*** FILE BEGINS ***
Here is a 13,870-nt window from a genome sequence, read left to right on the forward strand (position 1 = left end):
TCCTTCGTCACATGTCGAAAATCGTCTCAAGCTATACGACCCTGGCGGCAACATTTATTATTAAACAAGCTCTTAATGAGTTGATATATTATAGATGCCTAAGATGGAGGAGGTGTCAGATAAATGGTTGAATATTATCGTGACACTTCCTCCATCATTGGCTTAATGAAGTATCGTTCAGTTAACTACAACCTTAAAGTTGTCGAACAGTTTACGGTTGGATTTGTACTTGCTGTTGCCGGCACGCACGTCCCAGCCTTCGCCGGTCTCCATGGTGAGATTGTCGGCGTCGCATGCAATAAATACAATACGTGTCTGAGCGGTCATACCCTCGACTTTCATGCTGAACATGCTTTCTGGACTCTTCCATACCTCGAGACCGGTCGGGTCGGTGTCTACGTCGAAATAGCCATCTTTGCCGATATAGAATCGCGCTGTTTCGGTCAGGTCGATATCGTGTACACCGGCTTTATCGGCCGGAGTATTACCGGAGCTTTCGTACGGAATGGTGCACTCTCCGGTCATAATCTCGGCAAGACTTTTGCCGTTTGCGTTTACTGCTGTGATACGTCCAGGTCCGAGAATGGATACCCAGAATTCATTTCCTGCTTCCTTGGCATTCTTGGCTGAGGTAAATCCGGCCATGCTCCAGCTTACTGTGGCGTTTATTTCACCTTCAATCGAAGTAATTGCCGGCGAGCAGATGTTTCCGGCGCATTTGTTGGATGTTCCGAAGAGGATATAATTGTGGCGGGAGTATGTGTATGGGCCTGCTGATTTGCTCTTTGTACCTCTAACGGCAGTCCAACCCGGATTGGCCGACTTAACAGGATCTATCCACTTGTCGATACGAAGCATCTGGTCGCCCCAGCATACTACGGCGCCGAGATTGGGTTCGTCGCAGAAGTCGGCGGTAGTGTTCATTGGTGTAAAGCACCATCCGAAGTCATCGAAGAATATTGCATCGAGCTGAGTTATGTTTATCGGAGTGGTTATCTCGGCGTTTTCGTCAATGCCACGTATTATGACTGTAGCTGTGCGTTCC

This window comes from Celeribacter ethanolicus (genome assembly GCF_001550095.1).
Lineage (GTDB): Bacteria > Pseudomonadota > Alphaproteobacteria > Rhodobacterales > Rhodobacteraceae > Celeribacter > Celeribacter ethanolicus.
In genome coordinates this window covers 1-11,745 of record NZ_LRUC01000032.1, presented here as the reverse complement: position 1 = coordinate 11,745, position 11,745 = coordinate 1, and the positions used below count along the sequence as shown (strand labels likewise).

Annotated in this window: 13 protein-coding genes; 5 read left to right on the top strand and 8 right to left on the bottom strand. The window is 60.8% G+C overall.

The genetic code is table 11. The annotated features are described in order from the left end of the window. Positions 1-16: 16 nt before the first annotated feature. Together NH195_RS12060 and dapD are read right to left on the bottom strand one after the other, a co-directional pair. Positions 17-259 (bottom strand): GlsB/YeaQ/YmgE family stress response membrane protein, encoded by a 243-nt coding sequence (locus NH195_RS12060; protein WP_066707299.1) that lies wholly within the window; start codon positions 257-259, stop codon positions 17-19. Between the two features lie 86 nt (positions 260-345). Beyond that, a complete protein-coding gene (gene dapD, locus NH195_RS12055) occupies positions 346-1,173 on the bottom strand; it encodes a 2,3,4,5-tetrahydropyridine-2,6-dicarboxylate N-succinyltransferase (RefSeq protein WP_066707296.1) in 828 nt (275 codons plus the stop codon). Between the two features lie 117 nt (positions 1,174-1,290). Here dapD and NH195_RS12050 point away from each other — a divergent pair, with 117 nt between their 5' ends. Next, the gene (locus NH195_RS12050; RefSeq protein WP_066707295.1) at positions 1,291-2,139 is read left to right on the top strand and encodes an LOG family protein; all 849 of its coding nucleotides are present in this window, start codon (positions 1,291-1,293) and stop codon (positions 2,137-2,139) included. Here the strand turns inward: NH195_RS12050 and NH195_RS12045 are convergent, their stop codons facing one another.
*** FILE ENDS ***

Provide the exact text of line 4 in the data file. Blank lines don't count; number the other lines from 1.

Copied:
Lineage (GTDB): Bacteria > Pseudomonadota > Alphaproteobacteria > Rhodobacterales > Rhodobacteraceae > Celeribacter > Celeribacter ethanolicus.